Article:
So, reduce parenting stress and improve youth psychological health with mindfulness.


“It seems there’s no one right way to parent mindfully. Happily, there are many right ways. . . And sometimes, “It’s as simple as practicing paying full attention to our kids, with openness and compassion, and maybe that’s enough at any moment.” – Juliann Garey


CMCS – Center for Mindfulness and Contemplative Studies


This and other Contemplative Studies posts are also available on Google+ and on Twitter @MindfulResearch


Study Summary


Burgdorf, V., Szabó, M., & Abbott, M. J. (2019). The Effect of Mindfulness Interventions for Parents on Parenting Stress and Youth Psychological Outcomes: A Systematic Review and Meta-Analysis. Frontiers in Psychology, 10, 1336. doi:10.3389/fpsyg.2019.01336



Background: The psychological well-being of parents and children is compromised in families characterized by greater parenting stress. As parental mindfulness is associated with lower parenting stress, a growing number of studies have investigated whether mindfulness interventions can improve outcomes for families. This systematic review and meta-analysis evaluates the effectiveness of mindfulness interventions for parents, in reducing parenting stress and improving youth psychological outcomes.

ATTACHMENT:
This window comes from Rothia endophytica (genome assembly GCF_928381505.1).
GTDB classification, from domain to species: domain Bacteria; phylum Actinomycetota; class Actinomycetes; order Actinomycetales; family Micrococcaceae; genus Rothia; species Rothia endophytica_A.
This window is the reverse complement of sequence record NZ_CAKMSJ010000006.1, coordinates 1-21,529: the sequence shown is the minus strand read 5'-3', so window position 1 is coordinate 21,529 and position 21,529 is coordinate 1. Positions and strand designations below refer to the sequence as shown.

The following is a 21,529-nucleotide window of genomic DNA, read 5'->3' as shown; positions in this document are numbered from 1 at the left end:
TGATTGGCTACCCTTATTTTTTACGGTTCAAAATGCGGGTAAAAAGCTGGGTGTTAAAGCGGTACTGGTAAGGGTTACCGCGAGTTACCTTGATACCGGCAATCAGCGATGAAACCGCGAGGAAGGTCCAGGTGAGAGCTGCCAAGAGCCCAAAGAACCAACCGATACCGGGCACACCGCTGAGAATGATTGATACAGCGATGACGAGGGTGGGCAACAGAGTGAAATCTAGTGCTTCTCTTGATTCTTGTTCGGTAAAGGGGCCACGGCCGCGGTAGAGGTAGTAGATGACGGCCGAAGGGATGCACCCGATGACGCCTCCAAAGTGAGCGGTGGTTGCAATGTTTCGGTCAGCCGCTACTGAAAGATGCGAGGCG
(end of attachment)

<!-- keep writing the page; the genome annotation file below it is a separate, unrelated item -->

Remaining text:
Methods: A literature search for peer-reviewed articles and dissertations was conducted in accordance with PRISMA guidelines in the PsycInfo, Medline, PubMed, CINAHL, Web of Science, Cochrane Central Register of Controlled Trials, and ProQuest Dissertations & Theses databases. Studies were included if they reported on a mindfulness-based intervention delivered in person to parents with the primary aim of reducing parenting stress or improving youth psychological outcomes.